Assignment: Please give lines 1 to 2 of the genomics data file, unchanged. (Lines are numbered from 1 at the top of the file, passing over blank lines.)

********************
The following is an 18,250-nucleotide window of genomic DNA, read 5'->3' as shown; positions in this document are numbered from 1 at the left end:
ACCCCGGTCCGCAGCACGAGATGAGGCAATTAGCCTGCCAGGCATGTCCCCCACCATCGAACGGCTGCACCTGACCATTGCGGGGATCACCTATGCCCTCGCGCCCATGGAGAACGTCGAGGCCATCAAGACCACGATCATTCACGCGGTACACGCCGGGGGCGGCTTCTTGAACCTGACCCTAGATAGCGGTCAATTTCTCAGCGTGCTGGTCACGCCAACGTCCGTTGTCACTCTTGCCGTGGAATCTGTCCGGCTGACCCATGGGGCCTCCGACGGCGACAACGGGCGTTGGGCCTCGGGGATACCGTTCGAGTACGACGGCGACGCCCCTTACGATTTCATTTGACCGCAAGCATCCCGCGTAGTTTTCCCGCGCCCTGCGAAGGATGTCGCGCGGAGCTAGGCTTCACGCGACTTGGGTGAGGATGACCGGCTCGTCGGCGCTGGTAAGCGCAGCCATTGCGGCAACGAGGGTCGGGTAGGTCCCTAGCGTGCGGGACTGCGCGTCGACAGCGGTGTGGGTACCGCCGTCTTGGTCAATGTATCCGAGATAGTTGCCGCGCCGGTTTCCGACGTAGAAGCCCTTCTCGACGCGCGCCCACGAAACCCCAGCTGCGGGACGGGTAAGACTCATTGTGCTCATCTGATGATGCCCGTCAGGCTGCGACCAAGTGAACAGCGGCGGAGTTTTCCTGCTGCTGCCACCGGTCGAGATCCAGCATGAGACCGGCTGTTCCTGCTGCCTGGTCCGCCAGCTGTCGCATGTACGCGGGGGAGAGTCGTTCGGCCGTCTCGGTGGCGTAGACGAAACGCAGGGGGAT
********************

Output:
The following is an 18,250-nucleotide window of genomic DNA, read 5'->3' as shown; positions in this document are numbered from 1 at the left end:
ACCCCGGTCCGCAGCACGAGATGAGGCAATTAGCCTGCCAGGCATGTCCCCCACCATCGAACGGCTGCACCTGACCATTGCGGGGATCACCTATGCCCTCGCGCCCATGGAGAACGTCGAGGCCATCAAGACCACGATCATTCACGCGGTACACGCCGGGGGCGGCTTCTTGAACCTGACCCTAGATAGCGGTCAATTTCTCAGCGTGCTGGTCACGCCAACGTCCGTTGTCACTCTTGCCGTGGAATCTGTCCGGCTGACCCATGGGGCCTCCGACGGCGACAACGGGCGTTGGGCCTCGGGGATACCGTTCGAGTACGACGGCGACGCCCCTTACGATTTCATTTGACCGCAAGCATCCCGCGTAGTTTTCCCGCGCCCTGCGAAGGATGTCGCGCGGAGCTAGGCTTCACGCGACTTGGGTGAGGATGACCGGCTCGTCGGCGCTGGTAAGCGCAGCCATTGCGGCAACGAGGGTCGGGTAGGTCCCTAGCGTGCGGGACTGCGCGTCGACAGCGGTGTGGGTACCGCCGTCTTGGTCAATGTATCCGAGATAGTTGCCGCGCCGGTTTCCGACGTAGAAGCCCTTCTCGACGCGCGCCCACGAAACCCCAGCTGCGGGACGGGTAAGACTCATTGTGCTCATCTGATGATGCCCGTCAGGCTGCGACCAAGTGAACAGCGGCGGAGTTTTCCTGCTGCTGCCACCGGTCGAGATCCAGCATGAGACCGGCTGTTCCTGCTGCCTGGTCCGCCAGCTGTCGCATGTACGCGGGGGAGAGTCGTTCGGCCGTCTCGGTGGCGTAGACGAAACGCAGGGGGAT